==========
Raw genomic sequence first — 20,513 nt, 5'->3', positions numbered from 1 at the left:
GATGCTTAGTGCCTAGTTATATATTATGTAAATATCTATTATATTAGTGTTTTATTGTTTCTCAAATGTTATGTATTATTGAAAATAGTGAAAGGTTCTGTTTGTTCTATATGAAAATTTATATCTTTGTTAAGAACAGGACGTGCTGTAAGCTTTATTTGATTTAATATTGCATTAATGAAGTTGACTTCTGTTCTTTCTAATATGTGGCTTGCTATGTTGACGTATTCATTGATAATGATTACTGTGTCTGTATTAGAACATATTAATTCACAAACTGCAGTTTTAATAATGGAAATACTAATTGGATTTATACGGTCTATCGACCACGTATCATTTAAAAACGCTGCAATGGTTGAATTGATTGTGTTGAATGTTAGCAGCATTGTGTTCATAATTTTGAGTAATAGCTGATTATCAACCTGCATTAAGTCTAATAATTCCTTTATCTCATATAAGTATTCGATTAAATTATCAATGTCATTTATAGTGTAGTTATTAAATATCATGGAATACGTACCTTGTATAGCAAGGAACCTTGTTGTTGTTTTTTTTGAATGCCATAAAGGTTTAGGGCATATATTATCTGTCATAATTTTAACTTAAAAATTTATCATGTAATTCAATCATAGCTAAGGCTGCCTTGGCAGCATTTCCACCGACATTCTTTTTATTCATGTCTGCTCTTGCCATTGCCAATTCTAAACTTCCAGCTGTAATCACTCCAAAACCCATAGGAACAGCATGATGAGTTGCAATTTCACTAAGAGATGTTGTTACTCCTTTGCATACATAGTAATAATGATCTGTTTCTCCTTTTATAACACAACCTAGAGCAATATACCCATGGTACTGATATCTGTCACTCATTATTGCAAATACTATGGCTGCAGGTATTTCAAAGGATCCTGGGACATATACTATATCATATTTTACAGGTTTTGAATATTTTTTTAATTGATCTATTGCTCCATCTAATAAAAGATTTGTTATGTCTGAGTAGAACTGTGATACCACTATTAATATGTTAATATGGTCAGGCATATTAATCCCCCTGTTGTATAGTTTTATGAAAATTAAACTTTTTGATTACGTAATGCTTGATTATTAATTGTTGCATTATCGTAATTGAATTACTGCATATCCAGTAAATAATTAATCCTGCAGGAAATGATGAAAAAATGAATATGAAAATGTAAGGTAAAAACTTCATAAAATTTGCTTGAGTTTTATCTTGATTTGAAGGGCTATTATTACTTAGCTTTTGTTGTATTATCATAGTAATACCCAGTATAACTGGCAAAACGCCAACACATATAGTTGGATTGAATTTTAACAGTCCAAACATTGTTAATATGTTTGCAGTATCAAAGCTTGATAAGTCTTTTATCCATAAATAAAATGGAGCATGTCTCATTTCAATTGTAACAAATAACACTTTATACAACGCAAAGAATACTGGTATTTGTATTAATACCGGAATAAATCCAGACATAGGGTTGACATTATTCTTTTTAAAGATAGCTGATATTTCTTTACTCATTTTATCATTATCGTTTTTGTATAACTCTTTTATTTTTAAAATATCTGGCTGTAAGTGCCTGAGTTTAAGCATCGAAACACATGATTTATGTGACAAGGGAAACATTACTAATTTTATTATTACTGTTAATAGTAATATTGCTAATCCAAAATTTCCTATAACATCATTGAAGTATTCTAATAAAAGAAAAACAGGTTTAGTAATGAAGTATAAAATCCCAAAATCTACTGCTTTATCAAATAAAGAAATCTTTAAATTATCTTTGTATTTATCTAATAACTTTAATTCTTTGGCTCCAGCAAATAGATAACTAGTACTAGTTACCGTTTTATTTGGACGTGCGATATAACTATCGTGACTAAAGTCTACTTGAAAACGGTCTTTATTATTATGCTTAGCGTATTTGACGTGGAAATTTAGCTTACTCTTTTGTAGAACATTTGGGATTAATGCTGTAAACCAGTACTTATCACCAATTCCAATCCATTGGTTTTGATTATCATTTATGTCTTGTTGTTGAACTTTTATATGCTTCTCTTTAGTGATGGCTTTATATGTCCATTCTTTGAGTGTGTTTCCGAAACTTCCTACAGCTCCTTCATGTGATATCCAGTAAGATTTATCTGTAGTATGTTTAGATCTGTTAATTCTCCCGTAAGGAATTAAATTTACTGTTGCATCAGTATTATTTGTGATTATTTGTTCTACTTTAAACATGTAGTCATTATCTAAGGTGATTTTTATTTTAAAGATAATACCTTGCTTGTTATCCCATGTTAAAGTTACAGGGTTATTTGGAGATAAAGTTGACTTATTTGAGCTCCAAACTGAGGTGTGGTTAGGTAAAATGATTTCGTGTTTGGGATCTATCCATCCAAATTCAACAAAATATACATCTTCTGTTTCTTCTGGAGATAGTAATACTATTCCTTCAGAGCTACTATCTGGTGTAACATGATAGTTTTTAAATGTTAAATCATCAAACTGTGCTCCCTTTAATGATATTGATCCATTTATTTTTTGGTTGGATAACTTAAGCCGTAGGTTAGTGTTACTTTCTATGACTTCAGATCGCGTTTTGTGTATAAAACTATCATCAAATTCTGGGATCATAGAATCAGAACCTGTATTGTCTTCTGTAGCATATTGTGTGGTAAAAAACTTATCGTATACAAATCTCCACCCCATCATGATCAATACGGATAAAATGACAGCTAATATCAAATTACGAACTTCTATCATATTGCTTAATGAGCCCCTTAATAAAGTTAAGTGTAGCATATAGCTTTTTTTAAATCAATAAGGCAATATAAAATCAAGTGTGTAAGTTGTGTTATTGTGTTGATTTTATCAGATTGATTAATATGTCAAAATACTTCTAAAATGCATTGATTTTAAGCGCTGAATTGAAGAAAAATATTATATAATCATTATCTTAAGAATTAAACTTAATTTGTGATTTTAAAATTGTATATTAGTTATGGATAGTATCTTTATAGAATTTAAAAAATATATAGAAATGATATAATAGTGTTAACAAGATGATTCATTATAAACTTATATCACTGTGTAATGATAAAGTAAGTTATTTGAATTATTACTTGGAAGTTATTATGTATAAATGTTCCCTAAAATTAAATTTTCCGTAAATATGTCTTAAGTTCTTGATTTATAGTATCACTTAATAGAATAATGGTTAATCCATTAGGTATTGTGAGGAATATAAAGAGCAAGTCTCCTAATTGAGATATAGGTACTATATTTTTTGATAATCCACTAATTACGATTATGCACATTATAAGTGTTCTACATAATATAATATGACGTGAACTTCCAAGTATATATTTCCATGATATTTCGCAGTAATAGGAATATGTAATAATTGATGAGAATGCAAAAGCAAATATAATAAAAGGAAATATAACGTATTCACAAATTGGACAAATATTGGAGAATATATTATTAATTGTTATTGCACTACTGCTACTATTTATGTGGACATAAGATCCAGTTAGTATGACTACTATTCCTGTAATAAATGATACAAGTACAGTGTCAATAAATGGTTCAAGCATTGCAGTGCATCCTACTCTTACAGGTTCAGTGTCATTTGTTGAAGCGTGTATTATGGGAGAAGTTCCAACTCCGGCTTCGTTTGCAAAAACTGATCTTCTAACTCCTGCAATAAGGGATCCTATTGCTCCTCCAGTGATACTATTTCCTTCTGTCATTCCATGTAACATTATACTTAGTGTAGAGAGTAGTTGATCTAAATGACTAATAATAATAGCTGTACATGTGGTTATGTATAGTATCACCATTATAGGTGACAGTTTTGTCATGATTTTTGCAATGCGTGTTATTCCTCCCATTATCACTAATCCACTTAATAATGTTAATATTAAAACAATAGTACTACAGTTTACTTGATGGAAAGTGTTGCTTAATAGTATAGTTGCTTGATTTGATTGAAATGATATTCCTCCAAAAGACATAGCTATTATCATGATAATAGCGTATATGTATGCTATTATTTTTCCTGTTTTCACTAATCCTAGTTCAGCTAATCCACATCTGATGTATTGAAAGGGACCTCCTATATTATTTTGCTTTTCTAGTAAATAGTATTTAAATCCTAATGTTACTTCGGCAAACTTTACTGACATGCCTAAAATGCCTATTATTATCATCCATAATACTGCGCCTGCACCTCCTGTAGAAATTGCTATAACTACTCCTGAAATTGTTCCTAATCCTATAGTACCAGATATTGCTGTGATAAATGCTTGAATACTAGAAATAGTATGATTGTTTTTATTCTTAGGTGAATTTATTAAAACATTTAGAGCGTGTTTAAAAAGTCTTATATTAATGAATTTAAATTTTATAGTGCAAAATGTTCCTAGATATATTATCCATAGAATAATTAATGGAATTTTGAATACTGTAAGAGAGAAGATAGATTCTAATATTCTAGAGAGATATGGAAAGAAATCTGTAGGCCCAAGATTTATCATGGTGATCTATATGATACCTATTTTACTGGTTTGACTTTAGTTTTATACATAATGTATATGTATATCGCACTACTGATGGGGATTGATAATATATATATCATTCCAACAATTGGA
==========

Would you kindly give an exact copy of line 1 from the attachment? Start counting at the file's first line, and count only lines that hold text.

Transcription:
Raw genomic sequence first — 20,513 nt, 5'->3', positions numbered from 1 at the left: